# Tag Info

11

Julia is built in such a way that you will never see a full PETSc-like library, and that's on purpose. PETSc is not a single thing: it is an HPC library with some utility functions, linear solvers, nonlinear solvers, ... a whole can of soup that works within its own world but not outside of it. Julia's package ecosystem is build on generics and composability....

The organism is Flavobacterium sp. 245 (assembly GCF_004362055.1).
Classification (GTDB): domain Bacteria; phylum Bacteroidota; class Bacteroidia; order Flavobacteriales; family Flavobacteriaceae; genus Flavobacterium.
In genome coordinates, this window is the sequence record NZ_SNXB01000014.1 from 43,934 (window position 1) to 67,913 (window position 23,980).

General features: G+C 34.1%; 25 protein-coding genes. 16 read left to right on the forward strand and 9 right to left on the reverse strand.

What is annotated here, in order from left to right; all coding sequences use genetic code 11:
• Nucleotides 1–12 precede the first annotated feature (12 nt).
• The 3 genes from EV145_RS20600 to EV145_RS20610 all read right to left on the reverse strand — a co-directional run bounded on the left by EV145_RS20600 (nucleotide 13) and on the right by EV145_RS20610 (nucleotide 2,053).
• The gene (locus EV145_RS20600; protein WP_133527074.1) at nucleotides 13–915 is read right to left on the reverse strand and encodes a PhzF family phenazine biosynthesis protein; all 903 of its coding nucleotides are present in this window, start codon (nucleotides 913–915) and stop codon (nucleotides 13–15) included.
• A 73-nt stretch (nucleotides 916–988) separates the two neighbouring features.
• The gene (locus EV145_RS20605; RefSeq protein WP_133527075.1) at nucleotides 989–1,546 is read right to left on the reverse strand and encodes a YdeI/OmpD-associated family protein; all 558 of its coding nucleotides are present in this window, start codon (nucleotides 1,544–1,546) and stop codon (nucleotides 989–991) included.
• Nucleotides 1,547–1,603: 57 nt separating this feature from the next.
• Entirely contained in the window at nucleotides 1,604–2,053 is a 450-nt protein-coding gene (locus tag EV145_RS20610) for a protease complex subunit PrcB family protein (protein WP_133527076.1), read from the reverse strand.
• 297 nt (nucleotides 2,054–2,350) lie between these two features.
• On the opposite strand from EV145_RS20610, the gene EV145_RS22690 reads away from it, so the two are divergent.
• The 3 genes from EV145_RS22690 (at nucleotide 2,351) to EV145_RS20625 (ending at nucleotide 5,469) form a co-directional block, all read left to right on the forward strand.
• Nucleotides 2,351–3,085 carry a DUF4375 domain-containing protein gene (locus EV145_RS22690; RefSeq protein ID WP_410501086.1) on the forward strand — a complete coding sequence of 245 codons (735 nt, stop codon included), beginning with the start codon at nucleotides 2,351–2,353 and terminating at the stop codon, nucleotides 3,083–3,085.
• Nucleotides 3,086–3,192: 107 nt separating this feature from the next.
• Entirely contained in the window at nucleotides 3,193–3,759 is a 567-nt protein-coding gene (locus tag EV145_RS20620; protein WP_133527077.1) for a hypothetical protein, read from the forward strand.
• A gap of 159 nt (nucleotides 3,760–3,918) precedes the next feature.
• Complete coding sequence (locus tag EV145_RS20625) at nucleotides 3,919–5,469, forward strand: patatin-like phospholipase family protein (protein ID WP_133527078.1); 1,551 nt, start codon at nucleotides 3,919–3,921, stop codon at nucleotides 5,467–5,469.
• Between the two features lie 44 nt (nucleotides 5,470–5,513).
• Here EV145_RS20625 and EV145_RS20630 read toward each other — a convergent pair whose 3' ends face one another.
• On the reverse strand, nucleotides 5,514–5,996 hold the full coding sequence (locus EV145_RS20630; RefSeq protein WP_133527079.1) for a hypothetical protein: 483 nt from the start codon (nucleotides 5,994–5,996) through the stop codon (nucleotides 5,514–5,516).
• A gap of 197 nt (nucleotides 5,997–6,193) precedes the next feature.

9

This paper by Kirby and Mitchell describes the implementation of $C^1$ elements in the Firedrake package*. One of the main use cases is biharmonic problems, which show up in the elastic deformation of thin plates, or other higher-order PDE like Cahn-Hilliard. My impression from reading the paper and talking to Rob Kirby is that $C^1$ elements are better but ...

9